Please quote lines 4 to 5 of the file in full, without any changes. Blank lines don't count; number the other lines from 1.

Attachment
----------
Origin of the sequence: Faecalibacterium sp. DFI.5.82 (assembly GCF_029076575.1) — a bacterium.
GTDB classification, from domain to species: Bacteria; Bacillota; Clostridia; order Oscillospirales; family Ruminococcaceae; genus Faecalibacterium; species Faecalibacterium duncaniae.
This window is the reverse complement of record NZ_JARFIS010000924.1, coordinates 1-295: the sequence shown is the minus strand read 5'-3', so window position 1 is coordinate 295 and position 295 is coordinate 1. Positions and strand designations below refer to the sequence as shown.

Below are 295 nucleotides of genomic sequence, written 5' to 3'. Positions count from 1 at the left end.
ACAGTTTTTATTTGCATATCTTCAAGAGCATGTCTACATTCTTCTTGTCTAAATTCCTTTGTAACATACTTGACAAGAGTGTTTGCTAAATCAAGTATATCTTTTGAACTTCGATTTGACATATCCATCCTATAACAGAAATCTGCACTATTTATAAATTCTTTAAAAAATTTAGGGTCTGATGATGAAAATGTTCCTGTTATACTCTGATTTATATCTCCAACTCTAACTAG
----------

Below are 295 nucleotides of genomic sequence, written 5' to 3'. Positions count from 1 at the left end.
ACAGTTTTTATTTGCATATCTTCAAGAGCATGTCTACATTCTTCTTGTCTAAATTCCTTTGTAACATACTTGACAAGAGTGTTTGCTAAATCAAGTATATCTTTTGAACTTCGATTTGACATATCCATCCTATAACAGAAATCTGCACTATTTATAAATTCTTTAAAAAATTTAGGGTCTGATGATGAAAATGTTCCTGTTATACTCTGATTTATATCTCCAACTCTAACTAG